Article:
Elisa Kay Sparks

Fall 2004
This color-reduction woodcut with silkscreen over printing was part of a print
exchange on virtues and vices.  The image is taken from Giotto's fresco of Charity
in the Arena Chapel in Padua. I had particularly liked this image when I saw it
because it so perfectly illustrated the neoplatonic doctrine of exchange that I had
learned about in reading Edgar Wind's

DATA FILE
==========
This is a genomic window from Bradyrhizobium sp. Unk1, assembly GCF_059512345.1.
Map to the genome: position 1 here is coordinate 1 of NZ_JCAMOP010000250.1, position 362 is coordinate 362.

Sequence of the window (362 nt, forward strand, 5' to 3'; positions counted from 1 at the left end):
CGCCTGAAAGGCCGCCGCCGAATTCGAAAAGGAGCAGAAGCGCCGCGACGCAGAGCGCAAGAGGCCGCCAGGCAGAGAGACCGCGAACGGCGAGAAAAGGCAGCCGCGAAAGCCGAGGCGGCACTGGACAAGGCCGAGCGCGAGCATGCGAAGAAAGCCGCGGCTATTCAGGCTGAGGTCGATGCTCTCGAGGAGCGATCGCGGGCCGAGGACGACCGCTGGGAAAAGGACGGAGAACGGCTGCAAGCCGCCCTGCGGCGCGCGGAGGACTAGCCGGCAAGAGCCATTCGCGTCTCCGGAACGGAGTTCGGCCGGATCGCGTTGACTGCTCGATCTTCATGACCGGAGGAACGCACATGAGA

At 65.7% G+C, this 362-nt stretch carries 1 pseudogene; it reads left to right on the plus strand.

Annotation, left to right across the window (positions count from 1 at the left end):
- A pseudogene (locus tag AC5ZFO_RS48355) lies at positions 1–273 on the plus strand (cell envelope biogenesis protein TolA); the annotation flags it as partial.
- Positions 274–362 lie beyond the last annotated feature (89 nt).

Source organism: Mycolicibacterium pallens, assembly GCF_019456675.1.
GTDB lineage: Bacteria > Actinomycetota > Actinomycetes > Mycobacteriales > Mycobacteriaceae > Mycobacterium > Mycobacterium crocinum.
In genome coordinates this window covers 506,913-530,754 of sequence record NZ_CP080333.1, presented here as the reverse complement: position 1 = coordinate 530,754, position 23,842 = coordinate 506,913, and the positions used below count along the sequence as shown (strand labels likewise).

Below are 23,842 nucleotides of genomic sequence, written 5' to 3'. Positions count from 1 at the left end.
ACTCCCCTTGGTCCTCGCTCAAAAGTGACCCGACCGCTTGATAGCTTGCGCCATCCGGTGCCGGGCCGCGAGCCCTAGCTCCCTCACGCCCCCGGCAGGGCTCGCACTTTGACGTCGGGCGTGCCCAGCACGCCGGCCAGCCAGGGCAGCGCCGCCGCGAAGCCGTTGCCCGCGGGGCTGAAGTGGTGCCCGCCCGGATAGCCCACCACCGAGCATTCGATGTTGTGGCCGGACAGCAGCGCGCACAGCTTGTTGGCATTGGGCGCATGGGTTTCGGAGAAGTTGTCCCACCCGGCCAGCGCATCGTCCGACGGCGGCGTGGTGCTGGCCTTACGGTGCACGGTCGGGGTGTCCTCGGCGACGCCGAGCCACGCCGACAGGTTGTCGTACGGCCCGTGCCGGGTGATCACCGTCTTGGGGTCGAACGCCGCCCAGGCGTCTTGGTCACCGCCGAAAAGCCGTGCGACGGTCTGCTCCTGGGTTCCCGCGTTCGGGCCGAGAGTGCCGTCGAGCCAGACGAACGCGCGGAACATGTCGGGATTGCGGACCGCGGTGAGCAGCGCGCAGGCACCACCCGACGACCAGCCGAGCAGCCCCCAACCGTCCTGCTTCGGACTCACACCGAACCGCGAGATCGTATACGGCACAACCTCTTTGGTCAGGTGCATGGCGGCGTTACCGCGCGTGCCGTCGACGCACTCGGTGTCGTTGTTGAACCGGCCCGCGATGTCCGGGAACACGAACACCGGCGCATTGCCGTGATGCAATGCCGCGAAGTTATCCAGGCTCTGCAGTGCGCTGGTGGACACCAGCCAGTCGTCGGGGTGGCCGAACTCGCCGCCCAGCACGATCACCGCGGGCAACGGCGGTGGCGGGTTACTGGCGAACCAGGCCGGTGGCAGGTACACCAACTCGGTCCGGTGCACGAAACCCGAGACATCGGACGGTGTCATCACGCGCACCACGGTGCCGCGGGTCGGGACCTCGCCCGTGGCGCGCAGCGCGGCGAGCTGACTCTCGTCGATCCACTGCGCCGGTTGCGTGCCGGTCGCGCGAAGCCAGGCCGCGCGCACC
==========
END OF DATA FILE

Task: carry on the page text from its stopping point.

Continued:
Pagan Mysteries in the Renaissance, a long
time ago in an undergraduate art history class.  The sentences surrounding the
wood cut refer to this idea: that there is a cycle of giving and receiving that
constitutes love. Wind describes this rhythm of exchange as being the iconography
behind the linked figure of the three Graces in Botticelli and other renaissance
artists, including Pico Della Mirandola whose medallion is silk screened below the
woodcut.  Wind explains:

The triple rhythm of generosity consists of giving, acceptance, and returning. . .
The three phases must be interlocked in a dance as are the Graces,
otherwise called Charities.